It would be nice to believe that every person with faith in Jesus is striving to be a peacemaker. Unfortunately, this is not the case. It seems like Christians are often the first ones to point the finger. Forgetting Jesus’ command to love our enemies, we get wrapped up in a fury of emotional patriotism that overrides any moral obligation that we may have to recognize the inherent value of human life.
We buy into the moral polarization that is presented to us by governments that say, in essence, “When we do it, it’s good, but when they do it, it’s bad.” We dehumanize other men, sometimes even whole races and nations. We put our citizenship in our nation on Earth first before our citizenship in the kingdom of heaven. We forget that we are not of this world and that our allegiance rests not with a flag but with Jesus, who rose from the dead, and with the God of all love.
The question remains: Are we, as a church, a people of peace? If so, why do we so often use intimidation and fear to coerce those who have differing opinions from ourselves? Why do we have no problem with the government’s skyrocketing “defense” budget that will be primarily used for offensive purposes? Why do we hoard the world’s resources, both physical and economic, in barns, while millions of people are locked outside?
It is roughly estimated that in the West, we consume 80 percent of the world’s resources, yet we constitute only about 20 percent of the world’s population. You don’t have to be a mathematician to see that something is terribly wrong. And yet we say we are for peace because we pray for peace in the world. We pray that God would give our leaders wisdom. We would like to see peace.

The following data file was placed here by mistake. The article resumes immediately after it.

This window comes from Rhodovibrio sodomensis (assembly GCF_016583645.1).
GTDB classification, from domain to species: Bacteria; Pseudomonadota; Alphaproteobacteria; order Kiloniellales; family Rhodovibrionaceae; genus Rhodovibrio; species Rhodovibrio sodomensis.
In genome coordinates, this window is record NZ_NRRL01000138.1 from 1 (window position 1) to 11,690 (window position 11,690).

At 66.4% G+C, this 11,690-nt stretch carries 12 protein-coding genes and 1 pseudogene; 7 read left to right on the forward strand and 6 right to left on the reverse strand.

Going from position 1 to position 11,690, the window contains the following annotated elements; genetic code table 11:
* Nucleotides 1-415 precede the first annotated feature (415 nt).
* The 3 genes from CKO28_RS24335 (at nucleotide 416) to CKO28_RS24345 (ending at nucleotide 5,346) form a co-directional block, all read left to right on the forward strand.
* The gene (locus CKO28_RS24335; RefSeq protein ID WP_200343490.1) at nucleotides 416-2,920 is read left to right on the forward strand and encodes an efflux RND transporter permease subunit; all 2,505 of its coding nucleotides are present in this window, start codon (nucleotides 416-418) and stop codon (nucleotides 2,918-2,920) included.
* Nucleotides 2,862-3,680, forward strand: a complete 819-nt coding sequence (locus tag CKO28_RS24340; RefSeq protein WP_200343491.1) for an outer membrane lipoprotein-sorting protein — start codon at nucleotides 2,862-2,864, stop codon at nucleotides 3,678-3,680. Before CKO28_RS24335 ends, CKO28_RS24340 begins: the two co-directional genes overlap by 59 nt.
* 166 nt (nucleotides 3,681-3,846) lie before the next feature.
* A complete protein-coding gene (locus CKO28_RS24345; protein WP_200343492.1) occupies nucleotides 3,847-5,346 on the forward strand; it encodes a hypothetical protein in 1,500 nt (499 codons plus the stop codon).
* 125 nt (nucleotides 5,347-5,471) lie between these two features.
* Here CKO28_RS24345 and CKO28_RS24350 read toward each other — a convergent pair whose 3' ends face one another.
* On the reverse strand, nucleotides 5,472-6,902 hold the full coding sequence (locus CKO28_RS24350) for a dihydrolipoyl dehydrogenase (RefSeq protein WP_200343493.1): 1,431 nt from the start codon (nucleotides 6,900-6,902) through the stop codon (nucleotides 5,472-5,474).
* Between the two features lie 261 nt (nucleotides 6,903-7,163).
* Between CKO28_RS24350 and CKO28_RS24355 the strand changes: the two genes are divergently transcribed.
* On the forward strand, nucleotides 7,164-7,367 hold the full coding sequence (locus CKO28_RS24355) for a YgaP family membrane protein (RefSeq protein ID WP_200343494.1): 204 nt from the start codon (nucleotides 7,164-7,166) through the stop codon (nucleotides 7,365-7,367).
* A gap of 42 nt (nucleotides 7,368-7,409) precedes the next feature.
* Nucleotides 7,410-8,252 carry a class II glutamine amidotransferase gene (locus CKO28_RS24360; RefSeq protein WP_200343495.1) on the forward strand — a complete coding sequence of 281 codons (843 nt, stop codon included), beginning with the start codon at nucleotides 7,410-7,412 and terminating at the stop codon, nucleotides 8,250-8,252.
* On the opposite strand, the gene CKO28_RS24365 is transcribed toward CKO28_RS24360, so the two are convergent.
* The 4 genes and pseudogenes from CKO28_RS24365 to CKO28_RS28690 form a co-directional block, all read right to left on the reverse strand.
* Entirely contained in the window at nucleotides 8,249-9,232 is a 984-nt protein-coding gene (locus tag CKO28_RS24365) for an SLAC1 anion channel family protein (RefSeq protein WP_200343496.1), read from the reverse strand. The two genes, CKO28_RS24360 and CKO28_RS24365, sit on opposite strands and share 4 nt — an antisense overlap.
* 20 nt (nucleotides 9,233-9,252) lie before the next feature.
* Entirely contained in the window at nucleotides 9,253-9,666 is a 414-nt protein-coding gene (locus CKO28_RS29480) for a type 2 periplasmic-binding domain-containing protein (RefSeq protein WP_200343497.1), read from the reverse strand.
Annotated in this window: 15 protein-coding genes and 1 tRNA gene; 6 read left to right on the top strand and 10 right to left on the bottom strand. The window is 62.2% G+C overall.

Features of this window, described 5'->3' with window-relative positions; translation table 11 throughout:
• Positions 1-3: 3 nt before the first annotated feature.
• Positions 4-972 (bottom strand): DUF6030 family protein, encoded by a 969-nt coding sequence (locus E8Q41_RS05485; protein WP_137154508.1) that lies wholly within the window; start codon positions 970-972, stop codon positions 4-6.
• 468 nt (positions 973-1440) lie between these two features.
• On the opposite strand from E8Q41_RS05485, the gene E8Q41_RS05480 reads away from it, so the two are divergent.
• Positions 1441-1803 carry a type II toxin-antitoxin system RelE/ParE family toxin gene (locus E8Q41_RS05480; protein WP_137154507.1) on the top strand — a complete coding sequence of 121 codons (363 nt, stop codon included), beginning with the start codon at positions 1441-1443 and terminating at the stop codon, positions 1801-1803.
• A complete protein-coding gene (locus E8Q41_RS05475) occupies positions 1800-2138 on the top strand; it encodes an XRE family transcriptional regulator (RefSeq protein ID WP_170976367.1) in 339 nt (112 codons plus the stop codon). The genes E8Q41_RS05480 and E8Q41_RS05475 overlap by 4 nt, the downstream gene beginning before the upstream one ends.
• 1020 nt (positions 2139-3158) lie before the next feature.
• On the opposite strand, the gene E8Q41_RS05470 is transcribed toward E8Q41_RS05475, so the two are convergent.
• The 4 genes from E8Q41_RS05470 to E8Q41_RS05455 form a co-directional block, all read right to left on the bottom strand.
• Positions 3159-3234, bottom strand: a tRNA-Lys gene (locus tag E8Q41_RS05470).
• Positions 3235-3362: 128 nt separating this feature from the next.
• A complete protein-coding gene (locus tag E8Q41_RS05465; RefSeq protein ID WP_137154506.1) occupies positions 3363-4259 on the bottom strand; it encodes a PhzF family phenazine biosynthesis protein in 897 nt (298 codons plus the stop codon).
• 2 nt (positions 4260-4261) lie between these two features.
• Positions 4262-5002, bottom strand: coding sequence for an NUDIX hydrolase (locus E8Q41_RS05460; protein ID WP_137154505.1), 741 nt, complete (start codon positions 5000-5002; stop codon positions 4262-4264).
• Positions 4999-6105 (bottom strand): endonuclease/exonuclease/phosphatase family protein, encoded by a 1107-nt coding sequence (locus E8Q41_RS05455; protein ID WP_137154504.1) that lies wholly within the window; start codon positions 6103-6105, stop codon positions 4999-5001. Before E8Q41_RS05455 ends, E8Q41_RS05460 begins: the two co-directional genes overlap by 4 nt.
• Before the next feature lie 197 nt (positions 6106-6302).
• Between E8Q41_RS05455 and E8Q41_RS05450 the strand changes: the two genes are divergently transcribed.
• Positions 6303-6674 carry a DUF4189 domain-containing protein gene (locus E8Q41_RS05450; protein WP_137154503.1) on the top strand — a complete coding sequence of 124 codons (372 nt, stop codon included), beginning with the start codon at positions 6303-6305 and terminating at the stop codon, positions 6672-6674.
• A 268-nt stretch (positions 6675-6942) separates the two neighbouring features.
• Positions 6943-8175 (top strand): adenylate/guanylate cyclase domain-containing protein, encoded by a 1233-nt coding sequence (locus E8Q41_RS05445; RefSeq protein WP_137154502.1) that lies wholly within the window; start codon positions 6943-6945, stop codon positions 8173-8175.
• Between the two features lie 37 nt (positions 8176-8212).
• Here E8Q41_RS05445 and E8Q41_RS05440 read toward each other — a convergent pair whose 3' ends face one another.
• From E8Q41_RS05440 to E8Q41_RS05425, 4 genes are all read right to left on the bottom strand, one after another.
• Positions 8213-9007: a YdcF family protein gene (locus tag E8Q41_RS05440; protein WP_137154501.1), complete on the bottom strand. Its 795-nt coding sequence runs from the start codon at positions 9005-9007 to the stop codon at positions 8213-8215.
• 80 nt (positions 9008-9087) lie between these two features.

The problem is that we would like God to give some sort of supernatural jolt to the world that would allow us to continue living the way we always have, while everyone else would magically be brought up to our standard of living. We’d like Him to eliminate all international conflict, yet we have no problem supporting war. We’d like Him to come down in a storm of thunder, lightning and fire and set things right in this world—as long as we don’t have to change our lifestyles. We pray for peace while doing nothing to bring it to pass.
But if we are sincere about a desire for peace, we are going to have to bring our hands in line with our mouths, our lives in line with our prayers. We’re going to have to start living for peace, acting for peace. There is no getting around the lifestyle changes that will have to be made.
Unbridled consumption does not foster peace. Neither does unquestioned acceptance of anything that supposedly “godly” leaders say. We have made God in our image instead of allowing Him to bring us in line with His perfect will.
Peace comes from Christ Himself and is reflected in His life of selfless giving, simplicity and poverty. It’s reflected in His rejection of glory and praise and His wavering yet faithful and humble acceptance of the cup of death that was given Him to drink. He did not defend Himself. Peace is reflected in His body, hanging on the cross, broken for our sins.
He did not defend Himself against evil. Strange, then, that we can justify a stockpiling of weapons for no other purpose than to “defend” ourselves and still call it peacekeeping.
Anyone with faith in Jesus is called to share in His vulnerability, in His peace. We are called to be Jesus to a hurting world. Jesus said He gave us peace. We must accept it. Jesus allowed Himself to be spit upon, beaten and nailed to a tree. But even using all its strength, death could only hold power for a mere three days before being forced into exile for eternity.
[Jeremy Klaszus is a 20-year-old journalism student who resides in Calgary, Canada. He is currently working on a landscaping crew for the summer.]
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